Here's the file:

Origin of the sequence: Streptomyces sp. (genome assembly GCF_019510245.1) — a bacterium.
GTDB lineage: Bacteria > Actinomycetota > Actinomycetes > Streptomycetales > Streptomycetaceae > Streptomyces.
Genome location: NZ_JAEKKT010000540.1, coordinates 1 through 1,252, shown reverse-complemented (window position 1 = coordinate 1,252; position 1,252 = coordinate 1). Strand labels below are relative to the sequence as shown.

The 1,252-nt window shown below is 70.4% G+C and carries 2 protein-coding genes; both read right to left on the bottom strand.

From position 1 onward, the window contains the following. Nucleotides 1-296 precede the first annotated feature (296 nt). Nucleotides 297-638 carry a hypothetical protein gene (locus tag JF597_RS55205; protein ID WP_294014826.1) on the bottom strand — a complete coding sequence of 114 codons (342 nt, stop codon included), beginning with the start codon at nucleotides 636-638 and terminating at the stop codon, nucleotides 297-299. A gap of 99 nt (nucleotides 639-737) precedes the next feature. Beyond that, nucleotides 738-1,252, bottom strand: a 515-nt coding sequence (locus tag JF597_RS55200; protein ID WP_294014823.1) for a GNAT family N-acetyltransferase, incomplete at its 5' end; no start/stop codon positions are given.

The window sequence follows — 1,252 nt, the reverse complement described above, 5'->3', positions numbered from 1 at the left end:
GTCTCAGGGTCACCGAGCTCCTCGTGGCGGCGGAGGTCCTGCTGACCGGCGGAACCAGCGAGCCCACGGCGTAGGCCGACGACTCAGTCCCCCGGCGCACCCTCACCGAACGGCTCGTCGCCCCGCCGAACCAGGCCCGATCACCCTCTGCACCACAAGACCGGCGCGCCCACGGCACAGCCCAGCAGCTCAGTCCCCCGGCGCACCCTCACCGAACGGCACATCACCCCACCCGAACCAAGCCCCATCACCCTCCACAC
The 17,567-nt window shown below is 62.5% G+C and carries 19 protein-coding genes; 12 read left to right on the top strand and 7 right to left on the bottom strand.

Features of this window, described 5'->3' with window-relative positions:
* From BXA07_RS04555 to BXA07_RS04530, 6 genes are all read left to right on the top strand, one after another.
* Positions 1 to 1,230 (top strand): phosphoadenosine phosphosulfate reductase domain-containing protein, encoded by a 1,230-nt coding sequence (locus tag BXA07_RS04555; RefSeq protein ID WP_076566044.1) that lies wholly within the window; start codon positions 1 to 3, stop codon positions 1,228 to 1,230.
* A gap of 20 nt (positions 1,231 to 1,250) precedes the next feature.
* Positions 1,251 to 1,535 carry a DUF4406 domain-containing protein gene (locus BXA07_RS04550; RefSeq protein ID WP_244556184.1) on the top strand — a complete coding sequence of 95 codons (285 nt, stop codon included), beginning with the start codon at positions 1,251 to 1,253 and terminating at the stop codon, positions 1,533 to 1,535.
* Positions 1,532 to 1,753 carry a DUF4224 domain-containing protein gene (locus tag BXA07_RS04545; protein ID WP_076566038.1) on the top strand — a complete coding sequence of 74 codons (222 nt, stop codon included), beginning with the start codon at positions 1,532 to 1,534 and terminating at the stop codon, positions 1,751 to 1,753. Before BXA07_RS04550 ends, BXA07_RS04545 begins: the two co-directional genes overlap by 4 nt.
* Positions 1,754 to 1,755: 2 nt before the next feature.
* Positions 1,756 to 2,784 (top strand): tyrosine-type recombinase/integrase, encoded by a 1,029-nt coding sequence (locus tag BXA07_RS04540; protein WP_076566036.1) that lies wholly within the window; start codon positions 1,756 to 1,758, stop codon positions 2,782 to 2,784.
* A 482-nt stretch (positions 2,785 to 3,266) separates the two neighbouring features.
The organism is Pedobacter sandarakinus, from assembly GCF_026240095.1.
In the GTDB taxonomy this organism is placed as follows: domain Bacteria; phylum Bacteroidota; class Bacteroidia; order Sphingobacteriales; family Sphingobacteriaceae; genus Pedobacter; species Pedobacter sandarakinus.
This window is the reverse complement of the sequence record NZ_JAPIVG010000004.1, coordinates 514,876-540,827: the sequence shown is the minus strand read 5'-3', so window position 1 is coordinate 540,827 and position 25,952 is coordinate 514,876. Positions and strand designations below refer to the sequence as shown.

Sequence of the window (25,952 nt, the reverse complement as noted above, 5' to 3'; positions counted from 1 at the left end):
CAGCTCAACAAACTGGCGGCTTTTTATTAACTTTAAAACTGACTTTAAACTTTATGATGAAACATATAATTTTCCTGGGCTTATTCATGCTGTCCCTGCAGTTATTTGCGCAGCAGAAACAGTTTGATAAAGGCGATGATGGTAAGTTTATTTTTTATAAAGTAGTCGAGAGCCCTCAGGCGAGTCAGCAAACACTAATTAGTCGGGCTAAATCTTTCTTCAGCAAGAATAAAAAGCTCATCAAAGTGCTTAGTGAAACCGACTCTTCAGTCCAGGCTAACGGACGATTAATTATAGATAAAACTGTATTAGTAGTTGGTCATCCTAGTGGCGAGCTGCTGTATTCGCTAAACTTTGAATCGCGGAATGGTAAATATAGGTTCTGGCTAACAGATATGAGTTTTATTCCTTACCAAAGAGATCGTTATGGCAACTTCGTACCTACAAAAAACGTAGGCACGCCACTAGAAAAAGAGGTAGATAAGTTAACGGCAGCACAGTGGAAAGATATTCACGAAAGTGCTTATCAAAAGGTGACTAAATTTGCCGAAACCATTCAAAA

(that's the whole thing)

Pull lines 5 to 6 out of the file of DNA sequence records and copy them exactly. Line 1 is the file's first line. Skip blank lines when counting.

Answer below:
From position 1 onward, the window contains the following. Nucleotides 1-296 precede the first annotated feature (296 nt). Nucleotides 297-638 carry a hypothetical protein gene (locus tag JF597_RS55205; protein ID WP_294014826.1) on the bottom strand — a complete coding sequence of 114 codons (342 nt, stop codon included), beginning with the start codon at nucleotides 636-638 and terminating at the stop codon, nucleotides 297-299. A gap of 99 nt (nucleotides 639-737) precedes the next feature. Beyond that, nucleotides 738-1,252, bottom strand: a 515-nt coding sequence (locus tag JF597_RS55200; protein ID WP_294014823.1) for a GNAT family N-acetyltransferase, incomplete at its 5' end; no start/stop codon positions are given.

The window sequence follows — 1,252 nt, the reverse complement described above, 5'->3', positions numbered from 1 at the left end: